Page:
When customers love the product, but hate your mission, it's time to change publishing

Summary:I recently had the pleasure of presenting a vision for the future of publishing to a group of publishing professionals in New York. Can't say where it was, yet, but suffice to say it was worth saying and that the message was well received by the thoughtful, albeit skeptical, audience.

I recently had the pleasure of presenting a vision for the future of publishing to a group of publishing professionals in New York. Can't say where it was, yet, but suffice to say it was worth saying and that the message was well received by the thoughtful, albeit skeptical, audience. Despite the increasingly rapid changes in reading due to technological evolution, the folks with whom I was talking rightly believe that they should not revolutionize their business simply for the sake of revolution, and I was perceived, unfortunately, as a revolutionary. They represented publishers, distributors, supply-chain enablers and book retailers, all of whom need to embrace changing roles as they constantly refine those roles in response to greater information about what is in a book, how books are used and what readers think about the books they purchase, borrow or steal. Having worked in publishing—in many forms and markets—for 25 years, and for several huge publishing companies destroyed by the failure to change, I think my perspective is one of pragmatic realism. Certainly, the publishing industry I arrived in as a newspaper/magazine reporter is largely gone, victim of its failure to evolve with the times, with the reader's habits. Darnton 2So, it was ironic, I thought, that my opening remark, that the future has never been brighter for publishing (in this, I completely agree with Seth Godin's remarks about the future of publishing here—I only wish I was a good a presenter at Seth), was greeted with a sense that I was trying to paint my revolution the color of the audience's fears about the future of their individual business models. Sure, they were thinking, it's bright if you don't have to fire people, change the workflows at publishing houses, in composition and printing shops, and so forth. Books are healthier than ever, really. According to Bowker, publisher of Books In Print, more than 900,000 books will be published worldwide this year. The United States produces more than five times as many titles as only a decade ago. Moreover, the breadth of the titles has never been greater, with genres and subjects exploding in their complexity. Just as the desktop publishing revolution produced an explosion of magazines and newsletters that transformed the periodical business in the late 1980s, print-on-demand and Web technology, including e-books, have multiplied the number of books, about every conceivable topic. Worldwide, the growth of titles published is growing faster than in the U.S., as it becomes infinitely more efficient to address language and geographically specific marketplaces with printed or electronic books. Moreover, with more than $100 billion in local U.S. media spending in play because of the fall of the local newspaper, the opportunity to connect revenue with books that engage and sustain hyper-local communities, has never been greater. Succeeding in this market, however, means changing the entire book value chain, eliminating the value chain's focus on distributors and retailers, turning it instead to models predicated on what the reader wants and values. Reader-centrism is the only viable basis for revivifying existing publishing companies, because every new player in the publishing market is starting their business based on close identification with their customer, the reader. Now, I want to keep this short, and go on in future postings with more detail. But let's look at the most recent description of what a publisher does that I was able to find, in Robert Darnton's new book, The Case for Books. Darnton, the chief librarian at Harvard and an accomplished author captures what the publisher does as completely as possible:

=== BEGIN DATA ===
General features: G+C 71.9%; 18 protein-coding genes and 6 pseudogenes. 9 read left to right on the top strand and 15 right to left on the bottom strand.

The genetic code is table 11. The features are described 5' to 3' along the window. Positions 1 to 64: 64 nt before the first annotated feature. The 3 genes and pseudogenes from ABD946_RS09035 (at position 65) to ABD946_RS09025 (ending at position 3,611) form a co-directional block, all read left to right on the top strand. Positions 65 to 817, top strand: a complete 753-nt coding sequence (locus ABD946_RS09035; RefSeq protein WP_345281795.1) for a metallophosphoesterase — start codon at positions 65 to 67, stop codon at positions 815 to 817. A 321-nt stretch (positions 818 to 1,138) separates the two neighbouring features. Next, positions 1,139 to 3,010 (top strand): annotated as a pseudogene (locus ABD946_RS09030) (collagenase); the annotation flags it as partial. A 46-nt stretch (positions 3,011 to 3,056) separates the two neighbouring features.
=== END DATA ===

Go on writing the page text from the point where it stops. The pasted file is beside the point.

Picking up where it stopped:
“Publishers are gatekeepers, who control the flow of knowledge. From the boundless variety of matter susceptible to being made public, they select what they think will sell or should be sold, according to their professional expertise and their personal convictions. Publishers’ judgments, informed by long experience in the marketplace of ideas, determines what reaches readers, and readers need to rely on it more than ever in an age of information overload.”